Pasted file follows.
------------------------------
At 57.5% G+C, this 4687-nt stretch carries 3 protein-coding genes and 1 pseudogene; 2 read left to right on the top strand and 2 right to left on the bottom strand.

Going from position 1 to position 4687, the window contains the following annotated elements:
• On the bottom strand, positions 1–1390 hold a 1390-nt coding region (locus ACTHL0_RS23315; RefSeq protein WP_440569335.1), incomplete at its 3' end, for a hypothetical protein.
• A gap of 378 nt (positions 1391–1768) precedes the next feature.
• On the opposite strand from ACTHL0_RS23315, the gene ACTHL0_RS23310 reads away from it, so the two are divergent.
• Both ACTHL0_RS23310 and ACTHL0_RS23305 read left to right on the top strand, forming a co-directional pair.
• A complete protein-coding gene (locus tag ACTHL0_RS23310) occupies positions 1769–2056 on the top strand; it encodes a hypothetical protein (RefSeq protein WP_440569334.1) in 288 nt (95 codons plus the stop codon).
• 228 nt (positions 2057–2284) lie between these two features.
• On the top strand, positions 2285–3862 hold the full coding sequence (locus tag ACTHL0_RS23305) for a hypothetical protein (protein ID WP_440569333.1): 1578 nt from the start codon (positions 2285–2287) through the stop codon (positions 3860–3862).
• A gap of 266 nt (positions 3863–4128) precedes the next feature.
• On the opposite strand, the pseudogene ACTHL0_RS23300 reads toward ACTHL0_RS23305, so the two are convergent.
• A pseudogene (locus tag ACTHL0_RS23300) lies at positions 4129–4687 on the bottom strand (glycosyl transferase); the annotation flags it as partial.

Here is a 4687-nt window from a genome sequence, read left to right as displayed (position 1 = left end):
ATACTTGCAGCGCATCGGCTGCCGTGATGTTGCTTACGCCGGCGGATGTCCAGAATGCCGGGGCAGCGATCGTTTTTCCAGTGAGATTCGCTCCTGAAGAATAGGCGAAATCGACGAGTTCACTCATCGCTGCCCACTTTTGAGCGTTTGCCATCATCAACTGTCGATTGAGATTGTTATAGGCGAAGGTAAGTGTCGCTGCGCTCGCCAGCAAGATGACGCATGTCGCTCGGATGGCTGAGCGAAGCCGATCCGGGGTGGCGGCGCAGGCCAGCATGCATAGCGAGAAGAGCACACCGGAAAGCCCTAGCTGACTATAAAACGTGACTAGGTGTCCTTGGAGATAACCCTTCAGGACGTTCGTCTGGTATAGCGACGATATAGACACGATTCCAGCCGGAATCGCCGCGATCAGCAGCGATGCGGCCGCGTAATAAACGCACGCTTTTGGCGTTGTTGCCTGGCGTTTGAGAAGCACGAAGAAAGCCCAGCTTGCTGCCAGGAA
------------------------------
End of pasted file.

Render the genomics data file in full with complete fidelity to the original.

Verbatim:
At 57.5% G+C, this 4687-nt stretch carries 3 protein-coding genes and 1 pseudogene; 2 read left to right on the top strand and 2 right to left on the bottom strand.

Going from position 1 to position 4687, the window contains the following annotated elements:
• On the bottom strand, positions 1–1390 hold a 1390-nt coding region (locus ACTHL0_RS23315; RefSeq protein WP_440569335.1), incomplete at its 3' end, for a hypothetical protein.
• A gap of 378 nt (positions 1391–1768) precedes the next feature.
• On the opposite strand from ACTHL0_RS23315, the gene ACTHL0_RS23310 reads away from it, so the two are divergent.
• Both ACTHL0_RS23310 and ACTHL0_RS23305 read left to right on the top strand, forming a co-directional pair.
• A complete protein-coding gene (locus tag ACTHL0_RS23310) occupies positions 1769–2056 on the top strand; it encodes a hypothetical protein (RefSeq protein WP_440569334.1) in 288 nt (95 codons plus the stop codon).
• 228 nt (positions 2057–2284) lie between these two features.
• On the top strand, positions 2285–3862 hold the full coding sequence (locus tag ACTHL0_RS23305) for a hypothetical protein (protein ID WP_440569333.1): 1578 nt from the start codon (positions 2285–2287) through the stop codon (positions 3860–3862).
• A gap of 266 nt (positions 3863–4128) precedes the next feature.
• On the opposite strand, the pseudogene ACTHL0_RS23300 reads toward ACTHL0_RS23305, so the two are convergent.
• A pseudogene (locus tag ACTHL0_RS23300) lies at positions 4129–4687 on the bottom strand (glycosyl transferase); the annotation flags it as partial.

Here is a 4687-nt window from a genome sequence, read left to right as displayed (position 1 = left end):
ATACTTGCAGCGCATCGGCTGCCGTGATGTTGCTTACGCCGGCGGATGTCCAGAATGCCGGGGCAGCGATCGTTTTTCCAGTGAGATTCGCTCCTGAAGAATAGGCGAAATCGACGAGTTCACTCATCGCTGCCCACTTTTGAGCGTTTGCCATCATCAACTGTCGATTGAGATTGTTATAGGCGAAGGTAAGTGTCGCTGCGCTCGCCAGCAAGATGACGCATGTCGCTCGGATGGCTGAGCGAAGCCGATCCGGGGTGGCGGCGCAGGCCAGCATGCATAGCGAGAAGAGCACACCGGAAAGCCCTAGCTGACTATAAAACGTGACTAGGTGTCCTTGGAGATAACCCTTCAGGACGTTCGTCTGGTATAGCGACGATATAGACACGATTCCAGCCGGAATCGCCGCGATCAGCAGCGATGCGGCCGCGTAATAAACGCACGCTTTTGGCGTTGTTGCCTGGCGTTTGAGAAGCACGAAGAAAGCCCAGCTTGCTGCCAGGAA